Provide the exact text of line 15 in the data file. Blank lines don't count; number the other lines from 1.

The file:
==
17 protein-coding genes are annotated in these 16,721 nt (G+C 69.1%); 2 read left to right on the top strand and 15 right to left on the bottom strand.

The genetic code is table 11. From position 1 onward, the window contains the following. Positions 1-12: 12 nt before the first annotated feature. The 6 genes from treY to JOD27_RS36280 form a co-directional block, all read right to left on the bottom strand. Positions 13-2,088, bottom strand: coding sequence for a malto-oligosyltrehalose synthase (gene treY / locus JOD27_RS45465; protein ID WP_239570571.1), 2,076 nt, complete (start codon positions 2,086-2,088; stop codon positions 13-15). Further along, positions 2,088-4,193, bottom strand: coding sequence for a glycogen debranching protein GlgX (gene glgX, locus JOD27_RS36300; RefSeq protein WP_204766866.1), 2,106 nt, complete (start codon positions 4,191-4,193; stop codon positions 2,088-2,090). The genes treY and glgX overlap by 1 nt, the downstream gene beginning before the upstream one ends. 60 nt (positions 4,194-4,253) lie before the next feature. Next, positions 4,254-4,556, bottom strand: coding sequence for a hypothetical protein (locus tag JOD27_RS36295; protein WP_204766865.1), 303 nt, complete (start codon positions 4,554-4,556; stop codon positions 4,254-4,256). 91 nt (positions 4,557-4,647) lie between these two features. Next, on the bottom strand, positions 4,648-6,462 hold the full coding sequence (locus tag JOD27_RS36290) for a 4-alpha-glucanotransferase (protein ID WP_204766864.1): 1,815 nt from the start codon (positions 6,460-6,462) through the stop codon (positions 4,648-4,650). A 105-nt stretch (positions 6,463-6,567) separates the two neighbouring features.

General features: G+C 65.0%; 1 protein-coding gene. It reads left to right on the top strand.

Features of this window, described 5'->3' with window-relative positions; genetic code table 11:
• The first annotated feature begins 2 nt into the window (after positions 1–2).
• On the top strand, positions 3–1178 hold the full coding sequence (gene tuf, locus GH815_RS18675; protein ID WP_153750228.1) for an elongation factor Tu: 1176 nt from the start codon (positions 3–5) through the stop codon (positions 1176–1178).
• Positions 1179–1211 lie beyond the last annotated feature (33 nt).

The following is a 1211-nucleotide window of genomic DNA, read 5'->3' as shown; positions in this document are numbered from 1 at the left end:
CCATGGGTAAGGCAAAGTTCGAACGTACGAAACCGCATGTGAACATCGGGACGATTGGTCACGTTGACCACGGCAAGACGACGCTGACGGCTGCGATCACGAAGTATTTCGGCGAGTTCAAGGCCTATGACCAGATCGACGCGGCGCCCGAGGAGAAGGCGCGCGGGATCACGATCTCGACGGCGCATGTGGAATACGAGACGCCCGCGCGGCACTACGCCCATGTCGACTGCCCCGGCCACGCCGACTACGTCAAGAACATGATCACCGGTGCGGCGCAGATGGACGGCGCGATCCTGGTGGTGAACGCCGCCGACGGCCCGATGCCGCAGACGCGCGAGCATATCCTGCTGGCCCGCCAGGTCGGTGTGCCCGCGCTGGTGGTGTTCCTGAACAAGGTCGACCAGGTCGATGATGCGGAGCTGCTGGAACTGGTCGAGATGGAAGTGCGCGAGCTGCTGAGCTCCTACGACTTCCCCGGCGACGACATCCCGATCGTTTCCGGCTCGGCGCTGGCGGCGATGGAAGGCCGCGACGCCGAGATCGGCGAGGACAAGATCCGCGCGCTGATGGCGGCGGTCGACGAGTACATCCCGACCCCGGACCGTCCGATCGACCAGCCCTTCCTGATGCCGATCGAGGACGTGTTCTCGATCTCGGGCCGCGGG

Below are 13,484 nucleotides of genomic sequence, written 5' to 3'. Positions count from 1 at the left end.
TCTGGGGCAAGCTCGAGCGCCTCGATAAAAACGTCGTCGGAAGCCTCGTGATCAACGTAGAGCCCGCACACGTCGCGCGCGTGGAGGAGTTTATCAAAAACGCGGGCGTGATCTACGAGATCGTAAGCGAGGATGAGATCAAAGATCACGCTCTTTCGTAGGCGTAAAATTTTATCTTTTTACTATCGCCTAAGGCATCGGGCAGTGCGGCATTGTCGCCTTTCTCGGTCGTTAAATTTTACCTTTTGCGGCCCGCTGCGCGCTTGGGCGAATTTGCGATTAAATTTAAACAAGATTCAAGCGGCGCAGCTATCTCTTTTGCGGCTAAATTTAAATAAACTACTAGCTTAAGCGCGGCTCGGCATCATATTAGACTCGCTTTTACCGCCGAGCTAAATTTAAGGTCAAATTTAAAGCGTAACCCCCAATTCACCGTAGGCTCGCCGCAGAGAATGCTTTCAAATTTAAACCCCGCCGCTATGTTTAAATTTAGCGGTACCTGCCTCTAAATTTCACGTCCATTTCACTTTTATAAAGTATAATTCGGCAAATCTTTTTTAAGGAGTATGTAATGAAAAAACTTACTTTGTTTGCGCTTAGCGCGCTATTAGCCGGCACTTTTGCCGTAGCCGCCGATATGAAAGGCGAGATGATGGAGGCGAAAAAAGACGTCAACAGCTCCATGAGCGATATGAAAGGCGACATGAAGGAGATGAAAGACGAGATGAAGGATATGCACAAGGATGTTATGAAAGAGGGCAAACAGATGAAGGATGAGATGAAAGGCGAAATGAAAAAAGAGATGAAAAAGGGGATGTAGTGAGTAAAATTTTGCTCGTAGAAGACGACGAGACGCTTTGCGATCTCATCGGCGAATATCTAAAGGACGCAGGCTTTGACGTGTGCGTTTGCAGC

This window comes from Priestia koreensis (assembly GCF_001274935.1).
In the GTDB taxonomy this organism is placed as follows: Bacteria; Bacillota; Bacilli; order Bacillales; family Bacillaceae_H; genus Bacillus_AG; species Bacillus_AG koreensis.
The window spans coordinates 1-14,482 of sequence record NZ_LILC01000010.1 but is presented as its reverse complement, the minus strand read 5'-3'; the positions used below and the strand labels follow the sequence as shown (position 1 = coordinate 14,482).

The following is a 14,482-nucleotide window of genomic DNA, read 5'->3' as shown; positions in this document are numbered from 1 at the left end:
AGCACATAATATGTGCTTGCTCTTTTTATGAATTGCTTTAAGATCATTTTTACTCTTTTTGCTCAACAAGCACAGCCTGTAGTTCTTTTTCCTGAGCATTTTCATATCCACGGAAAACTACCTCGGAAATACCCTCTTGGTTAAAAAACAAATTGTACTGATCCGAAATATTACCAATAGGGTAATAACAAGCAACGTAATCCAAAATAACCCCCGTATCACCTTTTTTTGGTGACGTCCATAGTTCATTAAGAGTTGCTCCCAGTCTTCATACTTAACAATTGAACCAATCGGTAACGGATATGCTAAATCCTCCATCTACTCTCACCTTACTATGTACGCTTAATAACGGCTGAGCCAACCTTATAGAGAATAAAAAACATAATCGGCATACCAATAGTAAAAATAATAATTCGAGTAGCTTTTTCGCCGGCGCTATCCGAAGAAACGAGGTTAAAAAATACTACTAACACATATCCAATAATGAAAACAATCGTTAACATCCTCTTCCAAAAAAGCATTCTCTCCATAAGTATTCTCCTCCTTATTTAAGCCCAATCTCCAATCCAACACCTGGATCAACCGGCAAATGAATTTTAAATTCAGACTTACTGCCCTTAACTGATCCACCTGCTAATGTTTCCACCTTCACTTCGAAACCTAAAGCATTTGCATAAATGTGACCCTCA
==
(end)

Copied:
The following is a 14,482-nucleotide window of genomic DNA, read 5'->3' as shown; positions in this document are numbered from 1 at the left end: